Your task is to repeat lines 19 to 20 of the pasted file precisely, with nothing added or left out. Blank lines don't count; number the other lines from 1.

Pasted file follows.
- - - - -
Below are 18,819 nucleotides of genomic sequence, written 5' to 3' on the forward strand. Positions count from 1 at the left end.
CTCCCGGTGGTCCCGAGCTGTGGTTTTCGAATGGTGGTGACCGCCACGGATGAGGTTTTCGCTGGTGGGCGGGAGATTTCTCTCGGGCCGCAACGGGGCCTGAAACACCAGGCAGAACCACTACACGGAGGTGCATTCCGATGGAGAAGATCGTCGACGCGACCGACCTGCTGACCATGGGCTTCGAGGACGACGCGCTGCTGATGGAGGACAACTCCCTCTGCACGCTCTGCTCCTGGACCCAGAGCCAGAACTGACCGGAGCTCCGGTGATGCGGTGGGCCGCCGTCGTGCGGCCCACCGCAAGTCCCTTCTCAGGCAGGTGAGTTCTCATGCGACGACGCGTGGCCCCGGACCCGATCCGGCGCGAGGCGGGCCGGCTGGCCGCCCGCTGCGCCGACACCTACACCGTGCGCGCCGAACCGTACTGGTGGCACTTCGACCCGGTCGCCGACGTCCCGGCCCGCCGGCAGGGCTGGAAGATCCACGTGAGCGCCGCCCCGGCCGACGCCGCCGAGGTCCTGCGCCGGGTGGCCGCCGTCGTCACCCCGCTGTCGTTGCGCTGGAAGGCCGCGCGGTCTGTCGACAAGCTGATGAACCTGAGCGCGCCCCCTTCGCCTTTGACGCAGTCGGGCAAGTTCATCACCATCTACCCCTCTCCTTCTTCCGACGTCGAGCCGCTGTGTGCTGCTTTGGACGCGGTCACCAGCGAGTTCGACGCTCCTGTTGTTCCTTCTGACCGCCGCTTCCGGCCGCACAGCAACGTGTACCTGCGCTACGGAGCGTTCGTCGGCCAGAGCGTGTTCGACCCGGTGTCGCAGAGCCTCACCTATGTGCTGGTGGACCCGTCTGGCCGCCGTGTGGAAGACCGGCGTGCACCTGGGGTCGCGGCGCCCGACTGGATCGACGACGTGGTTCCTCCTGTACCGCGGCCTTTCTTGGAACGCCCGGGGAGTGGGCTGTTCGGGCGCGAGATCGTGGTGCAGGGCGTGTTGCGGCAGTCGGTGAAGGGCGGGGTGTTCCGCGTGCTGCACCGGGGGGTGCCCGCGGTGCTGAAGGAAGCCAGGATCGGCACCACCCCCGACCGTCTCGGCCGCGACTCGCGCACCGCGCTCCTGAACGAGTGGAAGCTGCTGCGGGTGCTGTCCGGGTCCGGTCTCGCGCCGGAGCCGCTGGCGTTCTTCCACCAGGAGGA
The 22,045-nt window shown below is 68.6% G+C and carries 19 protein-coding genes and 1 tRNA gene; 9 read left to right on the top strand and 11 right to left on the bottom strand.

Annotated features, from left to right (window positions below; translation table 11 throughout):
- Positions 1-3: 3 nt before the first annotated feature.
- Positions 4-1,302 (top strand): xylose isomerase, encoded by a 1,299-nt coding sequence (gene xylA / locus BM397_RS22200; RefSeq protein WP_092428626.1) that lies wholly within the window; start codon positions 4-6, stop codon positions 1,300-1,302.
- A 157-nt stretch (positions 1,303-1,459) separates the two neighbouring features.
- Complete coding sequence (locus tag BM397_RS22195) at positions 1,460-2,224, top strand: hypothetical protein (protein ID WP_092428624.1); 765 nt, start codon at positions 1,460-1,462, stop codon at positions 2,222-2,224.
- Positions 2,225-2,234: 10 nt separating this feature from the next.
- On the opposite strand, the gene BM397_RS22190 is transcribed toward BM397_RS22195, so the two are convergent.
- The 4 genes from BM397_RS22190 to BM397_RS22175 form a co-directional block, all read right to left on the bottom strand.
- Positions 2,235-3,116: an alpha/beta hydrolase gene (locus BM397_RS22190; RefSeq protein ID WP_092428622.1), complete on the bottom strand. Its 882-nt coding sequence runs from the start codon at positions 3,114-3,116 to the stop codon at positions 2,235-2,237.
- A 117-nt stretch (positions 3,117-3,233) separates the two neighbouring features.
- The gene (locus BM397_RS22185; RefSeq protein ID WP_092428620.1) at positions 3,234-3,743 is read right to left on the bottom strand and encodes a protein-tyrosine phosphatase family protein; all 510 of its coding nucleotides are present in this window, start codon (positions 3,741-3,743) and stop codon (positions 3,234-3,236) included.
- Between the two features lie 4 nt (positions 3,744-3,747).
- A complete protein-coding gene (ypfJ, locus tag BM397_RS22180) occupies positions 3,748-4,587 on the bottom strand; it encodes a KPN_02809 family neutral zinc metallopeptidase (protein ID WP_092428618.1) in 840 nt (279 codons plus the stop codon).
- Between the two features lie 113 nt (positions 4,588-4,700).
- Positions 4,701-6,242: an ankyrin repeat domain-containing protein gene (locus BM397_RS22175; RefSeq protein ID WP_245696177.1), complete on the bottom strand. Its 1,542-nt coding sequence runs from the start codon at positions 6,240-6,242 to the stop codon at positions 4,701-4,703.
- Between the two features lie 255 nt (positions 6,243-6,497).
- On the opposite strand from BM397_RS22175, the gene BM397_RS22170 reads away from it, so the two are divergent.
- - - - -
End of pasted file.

- Between the two features lie 255 nt (positions 6,243-6,497).
- On the opposite strand from BM397_RS22175, the gene BM397_RS22170 reads away from it, so the two are divergent.